Methods: The number of practicing neurosurgeons in the United States in 2016 was obtained from the 2017-2018 American Medical Association Masterfile contained within the Area Health Resource File. The association of the number of neurosurgeons per 100,000 population with socioeconomic characteristics was assessed through linear regression analysis at Hospital Referral Region (HRR) level.

Results: The median number of neurosurgeons per capita across all HRRs was 1.47 neurosurgeons per 100,000 population (interquartile range, 1.02-2.27). Bivariable analysis showed that greater supply of neurosurgeons was positively associated with regional levels of college education, median income, and median age. The number of neurosurgeons per capita at the HRR level was negatively associated with unemployment, poverty, and percent uninsured.

Conclusions: Regions characterized by low socioeconomic status have fewer neurosurgeons per capita in the United States. Low income, low number of college graduates, and high unemployment rate are associated with fewer numbers of neurosurgeons per capita. Further research is needed to determine if these geographic workforce disparities contribute to poor access to quality neurosurgical care.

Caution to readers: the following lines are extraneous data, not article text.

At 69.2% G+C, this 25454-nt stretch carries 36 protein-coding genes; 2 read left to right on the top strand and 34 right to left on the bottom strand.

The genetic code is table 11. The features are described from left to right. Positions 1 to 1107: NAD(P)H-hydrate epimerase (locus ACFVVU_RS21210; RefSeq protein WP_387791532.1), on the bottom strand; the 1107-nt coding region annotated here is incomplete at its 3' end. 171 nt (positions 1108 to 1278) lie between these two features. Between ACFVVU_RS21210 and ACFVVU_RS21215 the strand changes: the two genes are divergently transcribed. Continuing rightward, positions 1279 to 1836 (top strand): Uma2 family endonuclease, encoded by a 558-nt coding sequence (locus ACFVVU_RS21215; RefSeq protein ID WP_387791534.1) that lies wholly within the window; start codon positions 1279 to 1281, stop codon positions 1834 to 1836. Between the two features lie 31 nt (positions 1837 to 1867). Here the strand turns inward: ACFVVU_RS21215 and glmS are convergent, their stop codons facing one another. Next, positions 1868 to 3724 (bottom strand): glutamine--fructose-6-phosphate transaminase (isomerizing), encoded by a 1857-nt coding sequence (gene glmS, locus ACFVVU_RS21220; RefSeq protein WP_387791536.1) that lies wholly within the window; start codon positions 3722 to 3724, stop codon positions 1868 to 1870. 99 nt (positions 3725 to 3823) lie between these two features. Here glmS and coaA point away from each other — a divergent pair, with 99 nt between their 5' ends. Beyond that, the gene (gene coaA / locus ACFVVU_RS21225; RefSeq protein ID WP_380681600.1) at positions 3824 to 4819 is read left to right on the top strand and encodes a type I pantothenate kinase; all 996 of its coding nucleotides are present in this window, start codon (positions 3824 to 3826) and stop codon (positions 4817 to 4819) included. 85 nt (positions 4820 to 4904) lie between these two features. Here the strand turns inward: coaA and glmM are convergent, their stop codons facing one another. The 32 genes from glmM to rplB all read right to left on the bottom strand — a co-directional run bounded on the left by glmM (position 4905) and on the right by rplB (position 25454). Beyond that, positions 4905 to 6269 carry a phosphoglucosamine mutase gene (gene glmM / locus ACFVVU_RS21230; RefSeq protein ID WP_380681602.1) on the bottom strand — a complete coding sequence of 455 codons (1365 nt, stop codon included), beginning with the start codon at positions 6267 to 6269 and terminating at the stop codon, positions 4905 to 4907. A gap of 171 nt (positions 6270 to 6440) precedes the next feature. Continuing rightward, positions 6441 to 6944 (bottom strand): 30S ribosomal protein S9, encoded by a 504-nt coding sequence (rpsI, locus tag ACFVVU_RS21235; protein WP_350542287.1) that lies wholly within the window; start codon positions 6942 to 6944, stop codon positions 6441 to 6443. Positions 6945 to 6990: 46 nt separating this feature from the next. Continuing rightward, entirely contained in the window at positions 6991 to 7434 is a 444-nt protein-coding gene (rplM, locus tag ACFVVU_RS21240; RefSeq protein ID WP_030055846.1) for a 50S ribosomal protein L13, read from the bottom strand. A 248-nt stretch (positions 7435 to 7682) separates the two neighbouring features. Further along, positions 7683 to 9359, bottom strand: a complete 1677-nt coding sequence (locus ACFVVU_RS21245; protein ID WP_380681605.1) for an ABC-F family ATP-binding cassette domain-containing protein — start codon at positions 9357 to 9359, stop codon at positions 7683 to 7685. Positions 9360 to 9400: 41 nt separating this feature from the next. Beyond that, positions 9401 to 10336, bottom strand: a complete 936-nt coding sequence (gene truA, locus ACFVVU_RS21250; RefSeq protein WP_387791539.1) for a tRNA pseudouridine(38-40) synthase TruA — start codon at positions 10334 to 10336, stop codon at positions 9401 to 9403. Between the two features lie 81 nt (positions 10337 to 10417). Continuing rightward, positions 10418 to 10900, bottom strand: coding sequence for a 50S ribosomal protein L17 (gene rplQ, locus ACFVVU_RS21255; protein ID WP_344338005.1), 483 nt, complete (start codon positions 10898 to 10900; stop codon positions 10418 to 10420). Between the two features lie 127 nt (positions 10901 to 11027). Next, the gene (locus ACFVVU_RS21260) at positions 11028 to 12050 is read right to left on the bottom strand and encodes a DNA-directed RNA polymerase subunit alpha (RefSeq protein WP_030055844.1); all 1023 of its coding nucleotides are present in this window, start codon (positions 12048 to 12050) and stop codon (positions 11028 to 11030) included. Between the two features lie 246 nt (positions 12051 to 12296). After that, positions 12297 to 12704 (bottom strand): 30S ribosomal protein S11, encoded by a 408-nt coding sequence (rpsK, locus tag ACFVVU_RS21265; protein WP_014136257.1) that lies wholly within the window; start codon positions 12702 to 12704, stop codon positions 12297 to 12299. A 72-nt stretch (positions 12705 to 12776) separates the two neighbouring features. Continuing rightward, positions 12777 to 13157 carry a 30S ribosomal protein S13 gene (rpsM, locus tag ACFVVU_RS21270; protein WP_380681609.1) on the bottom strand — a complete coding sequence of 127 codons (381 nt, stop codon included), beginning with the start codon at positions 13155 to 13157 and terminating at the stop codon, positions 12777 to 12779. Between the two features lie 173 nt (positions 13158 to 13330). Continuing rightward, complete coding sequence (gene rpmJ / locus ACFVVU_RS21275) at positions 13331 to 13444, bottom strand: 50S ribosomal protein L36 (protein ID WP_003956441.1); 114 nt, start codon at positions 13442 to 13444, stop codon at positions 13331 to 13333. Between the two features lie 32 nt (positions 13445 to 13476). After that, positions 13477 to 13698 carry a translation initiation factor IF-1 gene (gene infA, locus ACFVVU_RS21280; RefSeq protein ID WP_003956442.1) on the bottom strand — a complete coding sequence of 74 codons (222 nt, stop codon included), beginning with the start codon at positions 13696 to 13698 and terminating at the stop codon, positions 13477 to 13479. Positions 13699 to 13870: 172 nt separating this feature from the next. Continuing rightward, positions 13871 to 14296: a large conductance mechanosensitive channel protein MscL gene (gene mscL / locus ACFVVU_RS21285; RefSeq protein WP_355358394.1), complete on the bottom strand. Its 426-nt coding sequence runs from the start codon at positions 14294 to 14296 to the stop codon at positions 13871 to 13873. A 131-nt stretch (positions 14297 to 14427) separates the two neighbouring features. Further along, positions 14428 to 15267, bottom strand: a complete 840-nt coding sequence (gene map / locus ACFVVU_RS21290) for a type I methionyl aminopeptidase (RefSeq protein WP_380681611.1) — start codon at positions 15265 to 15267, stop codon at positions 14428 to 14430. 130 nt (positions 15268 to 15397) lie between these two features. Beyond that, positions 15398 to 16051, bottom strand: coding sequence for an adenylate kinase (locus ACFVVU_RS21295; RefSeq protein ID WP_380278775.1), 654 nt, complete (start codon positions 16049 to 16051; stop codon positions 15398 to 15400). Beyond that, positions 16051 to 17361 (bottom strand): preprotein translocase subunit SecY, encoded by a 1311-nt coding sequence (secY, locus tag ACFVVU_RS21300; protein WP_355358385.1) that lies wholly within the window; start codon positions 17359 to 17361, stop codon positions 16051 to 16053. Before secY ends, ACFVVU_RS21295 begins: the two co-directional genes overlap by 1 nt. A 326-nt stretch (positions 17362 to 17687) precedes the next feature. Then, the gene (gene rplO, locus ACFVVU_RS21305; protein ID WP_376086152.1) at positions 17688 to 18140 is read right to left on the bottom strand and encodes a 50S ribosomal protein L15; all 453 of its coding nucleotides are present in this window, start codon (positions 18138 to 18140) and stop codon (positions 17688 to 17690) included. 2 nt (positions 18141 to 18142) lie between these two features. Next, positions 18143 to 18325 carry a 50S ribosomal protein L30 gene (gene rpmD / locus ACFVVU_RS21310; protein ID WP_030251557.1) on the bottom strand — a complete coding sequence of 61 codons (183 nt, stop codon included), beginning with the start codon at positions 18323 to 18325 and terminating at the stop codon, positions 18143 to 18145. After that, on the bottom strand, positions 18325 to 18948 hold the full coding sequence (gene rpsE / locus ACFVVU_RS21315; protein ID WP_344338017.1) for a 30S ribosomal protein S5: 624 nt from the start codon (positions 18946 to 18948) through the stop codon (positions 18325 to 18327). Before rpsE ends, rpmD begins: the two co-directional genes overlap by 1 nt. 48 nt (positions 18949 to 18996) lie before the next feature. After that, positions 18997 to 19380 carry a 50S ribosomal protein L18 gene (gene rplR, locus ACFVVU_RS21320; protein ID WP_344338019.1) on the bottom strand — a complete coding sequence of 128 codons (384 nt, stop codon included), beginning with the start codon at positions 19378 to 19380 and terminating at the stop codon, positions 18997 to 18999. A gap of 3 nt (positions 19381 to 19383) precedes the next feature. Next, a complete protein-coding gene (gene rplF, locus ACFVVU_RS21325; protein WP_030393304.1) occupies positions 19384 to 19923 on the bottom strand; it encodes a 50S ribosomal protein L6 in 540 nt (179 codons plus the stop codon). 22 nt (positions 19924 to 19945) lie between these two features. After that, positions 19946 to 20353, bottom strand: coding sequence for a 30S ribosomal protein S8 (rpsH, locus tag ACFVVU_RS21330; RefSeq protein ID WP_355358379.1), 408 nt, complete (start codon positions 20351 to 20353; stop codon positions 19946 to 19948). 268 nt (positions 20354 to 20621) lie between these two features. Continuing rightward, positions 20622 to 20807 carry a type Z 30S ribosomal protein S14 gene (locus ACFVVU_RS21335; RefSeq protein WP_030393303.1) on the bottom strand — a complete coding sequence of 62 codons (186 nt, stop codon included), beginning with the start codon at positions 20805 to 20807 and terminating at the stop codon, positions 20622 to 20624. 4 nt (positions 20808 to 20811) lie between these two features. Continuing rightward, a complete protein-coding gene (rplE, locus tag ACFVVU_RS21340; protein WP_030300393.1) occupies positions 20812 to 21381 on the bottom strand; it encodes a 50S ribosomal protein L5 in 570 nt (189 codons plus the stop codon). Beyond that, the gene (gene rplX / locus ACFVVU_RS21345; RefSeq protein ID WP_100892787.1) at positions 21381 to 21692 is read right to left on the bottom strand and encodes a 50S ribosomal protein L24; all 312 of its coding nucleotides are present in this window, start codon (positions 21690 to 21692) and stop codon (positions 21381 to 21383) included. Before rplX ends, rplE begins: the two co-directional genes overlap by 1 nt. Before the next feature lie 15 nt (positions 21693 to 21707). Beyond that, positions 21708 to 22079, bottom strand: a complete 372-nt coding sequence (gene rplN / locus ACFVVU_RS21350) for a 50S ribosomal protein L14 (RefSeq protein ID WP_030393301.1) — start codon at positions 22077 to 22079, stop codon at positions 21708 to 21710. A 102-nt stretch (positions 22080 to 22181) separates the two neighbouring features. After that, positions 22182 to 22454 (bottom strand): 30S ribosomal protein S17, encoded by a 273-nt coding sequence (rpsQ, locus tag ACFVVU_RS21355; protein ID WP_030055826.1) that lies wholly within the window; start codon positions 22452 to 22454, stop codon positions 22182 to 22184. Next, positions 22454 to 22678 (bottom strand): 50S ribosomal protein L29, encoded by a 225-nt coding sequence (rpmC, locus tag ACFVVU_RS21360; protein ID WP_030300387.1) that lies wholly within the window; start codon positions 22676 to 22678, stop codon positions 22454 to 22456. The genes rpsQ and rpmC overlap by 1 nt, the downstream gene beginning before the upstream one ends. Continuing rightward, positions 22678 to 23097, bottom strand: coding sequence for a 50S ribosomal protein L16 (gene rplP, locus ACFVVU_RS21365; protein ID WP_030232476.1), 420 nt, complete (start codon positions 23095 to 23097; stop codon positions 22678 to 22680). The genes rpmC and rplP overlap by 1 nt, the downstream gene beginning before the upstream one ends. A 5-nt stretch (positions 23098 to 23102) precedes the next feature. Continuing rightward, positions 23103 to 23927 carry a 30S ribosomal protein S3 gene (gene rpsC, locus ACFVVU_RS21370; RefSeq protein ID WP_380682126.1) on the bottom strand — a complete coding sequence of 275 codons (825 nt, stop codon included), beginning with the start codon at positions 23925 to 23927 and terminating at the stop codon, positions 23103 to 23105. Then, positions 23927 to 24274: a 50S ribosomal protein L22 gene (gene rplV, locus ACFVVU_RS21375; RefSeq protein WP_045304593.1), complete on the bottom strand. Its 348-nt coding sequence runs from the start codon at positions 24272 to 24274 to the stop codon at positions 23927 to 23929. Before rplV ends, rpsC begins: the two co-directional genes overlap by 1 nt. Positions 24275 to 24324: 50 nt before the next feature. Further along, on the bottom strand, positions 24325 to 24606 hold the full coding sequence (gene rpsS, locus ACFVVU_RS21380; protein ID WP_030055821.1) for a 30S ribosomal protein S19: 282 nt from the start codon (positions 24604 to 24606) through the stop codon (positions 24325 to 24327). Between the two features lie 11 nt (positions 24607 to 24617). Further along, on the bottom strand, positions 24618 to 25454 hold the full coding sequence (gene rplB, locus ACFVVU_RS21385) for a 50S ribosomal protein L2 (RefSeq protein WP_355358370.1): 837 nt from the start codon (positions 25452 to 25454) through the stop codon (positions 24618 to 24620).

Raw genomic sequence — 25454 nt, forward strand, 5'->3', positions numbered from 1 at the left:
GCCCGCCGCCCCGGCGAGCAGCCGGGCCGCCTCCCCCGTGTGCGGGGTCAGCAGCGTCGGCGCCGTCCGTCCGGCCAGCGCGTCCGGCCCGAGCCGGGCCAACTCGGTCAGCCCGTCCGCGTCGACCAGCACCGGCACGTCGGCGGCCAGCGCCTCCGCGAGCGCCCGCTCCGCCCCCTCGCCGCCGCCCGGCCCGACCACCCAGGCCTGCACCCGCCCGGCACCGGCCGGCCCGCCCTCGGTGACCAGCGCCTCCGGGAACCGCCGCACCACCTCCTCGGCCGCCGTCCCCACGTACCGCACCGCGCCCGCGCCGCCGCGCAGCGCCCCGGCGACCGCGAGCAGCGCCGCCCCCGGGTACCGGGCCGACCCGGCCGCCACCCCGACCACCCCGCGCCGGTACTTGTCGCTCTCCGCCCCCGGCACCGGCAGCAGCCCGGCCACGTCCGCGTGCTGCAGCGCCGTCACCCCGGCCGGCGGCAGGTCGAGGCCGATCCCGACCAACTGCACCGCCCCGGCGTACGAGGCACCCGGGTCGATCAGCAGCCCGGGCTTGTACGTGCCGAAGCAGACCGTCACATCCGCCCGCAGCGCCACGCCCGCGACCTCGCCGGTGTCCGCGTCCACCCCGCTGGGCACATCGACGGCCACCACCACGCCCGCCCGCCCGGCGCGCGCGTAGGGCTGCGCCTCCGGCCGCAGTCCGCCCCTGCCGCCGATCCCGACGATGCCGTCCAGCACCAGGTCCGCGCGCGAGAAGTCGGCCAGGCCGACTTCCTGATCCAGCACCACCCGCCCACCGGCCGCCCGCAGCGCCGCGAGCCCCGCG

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http://dx.doi.org/10.1016/j.wneu.2021.03.152DOI Listing
April 2021

Access to Essential Surgical Care in Chiapas, Mexico: A System-Wide Geospatial Analysis.

World J Surg 2021 Jun 22;45(6):1663-1671. Epub 2021 Feb 22.

Program in Global Surgery and Social Change, Harvard Medical School, Boston, MA, USA.